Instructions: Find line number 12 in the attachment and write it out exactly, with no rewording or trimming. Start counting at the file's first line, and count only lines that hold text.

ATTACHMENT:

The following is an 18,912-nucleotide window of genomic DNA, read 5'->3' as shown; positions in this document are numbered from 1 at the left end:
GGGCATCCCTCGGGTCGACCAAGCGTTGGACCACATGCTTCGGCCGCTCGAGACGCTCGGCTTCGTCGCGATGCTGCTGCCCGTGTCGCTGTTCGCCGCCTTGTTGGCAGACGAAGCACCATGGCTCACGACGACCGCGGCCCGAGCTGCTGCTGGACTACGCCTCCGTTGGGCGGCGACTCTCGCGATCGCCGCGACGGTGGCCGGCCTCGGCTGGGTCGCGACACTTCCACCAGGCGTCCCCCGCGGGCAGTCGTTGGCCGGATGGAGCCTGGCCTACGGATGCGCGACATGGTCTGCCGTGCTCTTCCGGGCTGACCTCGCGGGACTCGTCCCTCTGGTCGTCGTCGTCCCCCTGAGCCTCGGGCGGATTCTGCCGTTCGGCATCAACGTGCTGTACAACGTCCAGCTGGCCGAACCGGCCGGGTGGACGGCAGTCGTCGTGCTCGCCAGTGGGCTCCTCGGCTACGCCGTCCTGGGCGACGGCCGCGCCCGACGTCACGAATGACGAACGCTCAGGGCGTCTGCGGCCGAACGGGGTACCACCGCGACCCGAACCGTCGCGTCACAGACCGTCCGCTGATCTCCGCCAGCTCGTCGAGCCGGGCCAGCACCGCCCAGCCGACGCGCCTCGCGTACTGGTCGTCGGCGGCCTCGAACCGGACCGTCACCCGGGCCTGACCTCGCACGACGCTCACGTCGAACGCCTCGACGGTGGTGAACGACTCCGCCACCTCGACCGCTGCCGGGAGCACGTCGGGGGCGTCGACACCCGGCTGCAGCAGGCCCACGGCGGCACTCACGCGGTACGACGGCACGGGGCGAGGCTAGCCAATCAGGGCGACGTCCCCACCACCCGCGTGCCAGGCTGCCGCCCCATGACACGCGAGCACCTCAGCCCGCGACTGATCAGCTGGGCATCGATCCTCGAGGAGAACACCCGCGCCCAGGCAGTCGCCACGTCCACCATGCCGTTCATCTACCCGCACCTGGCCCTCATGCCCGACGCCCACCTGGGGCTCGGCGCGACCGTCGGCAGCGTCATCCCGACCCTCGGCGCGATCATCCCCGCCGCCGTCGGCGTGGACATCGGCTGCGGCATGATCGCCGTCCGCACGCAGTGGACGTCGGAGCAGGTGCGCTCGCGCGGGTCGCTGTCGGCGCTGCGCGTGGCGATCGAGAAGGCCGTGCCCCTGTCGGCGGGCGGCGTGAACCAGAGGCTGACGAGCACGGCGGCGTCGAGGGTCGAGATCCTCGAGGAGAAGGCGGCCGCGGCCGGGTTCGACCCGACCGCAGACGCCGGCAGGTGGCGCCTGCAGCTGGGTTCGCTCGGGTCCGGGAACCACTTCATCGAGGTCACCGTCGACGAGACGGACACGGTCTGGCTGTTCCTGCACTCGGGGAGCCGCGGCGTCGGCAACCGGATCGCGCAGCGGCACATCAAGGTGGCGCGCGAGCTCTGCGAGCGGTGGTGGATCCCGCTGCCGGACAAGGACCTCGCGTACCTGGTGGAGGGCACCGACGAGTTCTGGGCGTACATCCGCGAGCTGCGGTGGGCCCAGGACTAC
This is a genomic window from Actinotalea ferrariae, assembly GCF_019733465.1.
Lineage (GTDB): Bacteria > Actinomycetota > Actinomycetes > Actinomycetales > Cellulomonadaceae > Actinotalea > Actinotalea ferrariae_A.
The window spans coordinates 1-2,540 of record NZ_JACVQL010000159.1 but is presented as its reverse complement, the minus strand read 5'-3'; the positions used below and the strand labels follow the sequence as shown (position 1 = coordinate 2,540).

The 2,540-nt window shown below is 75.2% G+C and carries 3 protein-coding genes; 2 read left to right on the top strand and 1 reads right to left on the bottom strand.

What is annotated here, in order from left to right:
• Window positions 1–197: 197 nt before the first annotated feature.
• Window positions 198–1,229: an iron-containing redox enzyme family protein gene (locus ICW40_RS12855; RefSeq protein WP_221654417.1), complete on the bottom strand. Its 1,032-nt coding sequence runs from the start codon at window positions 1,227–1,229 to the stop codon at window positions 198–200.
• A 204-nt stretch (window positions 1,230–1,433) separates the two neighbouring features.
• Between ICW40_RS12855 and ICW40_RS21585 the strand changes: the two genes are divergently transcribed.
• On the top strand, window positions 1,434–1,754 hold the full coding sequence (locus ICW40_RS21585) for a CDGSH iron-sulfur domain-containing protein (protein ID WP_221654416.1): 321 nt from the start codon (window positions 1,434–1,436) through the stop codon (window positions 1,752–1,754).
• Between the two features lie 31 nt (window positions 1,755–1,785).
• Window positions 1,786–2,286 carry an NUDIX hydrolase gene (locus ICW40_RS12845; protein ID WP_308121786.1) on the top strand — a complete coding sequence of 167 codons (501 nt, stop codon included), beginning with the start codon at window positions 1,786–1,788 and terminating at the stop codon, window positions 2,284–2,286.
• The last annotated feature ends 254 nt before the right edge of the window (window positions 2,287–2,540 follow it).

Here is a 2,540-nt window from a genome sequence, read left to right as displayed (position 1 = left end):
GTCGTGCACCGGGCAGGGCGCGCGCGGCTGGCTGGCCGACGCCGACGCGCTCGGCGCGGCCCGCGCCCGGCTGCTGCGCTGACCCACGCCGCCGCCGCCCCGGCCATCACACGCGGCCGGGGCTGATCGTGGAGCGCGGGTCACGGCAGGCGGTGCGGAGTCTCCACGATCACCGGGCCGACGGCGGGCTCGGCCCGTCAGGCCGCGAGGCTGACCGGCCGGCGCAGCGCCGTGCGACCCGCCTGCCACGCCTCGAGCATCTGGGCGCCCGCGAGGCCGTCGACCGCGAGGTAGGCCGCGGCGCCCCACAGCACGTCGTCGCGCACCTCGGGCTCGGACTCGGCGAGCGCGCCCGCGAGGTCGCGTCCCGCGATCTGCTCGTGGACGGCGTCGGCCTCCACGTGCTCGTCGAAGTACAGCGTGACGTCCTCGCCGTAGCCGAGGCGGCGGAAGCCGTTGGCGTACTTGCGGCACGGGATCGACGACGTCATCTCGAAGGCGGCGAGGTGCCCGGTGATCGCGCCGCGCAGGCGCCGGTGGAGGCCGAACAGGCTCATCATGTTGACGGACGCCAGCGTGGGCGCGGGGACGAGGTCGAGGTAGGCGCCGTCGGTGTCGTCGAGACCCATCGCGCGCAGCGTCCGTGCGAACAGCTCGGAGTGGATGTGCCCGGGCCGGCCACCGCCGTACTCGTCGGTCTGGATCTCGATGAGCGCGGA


• On the top strand, window positions 1,434–1,754 hold the full coding sequence (locus ICW40_RS21585) for a CDGSH iron-sulfur domain-containing protein (protein ID WP_221654416.1): 321 nt from the start codon (window positions 1,434–1,436) through the stop codon (window positions 1,752–1,754).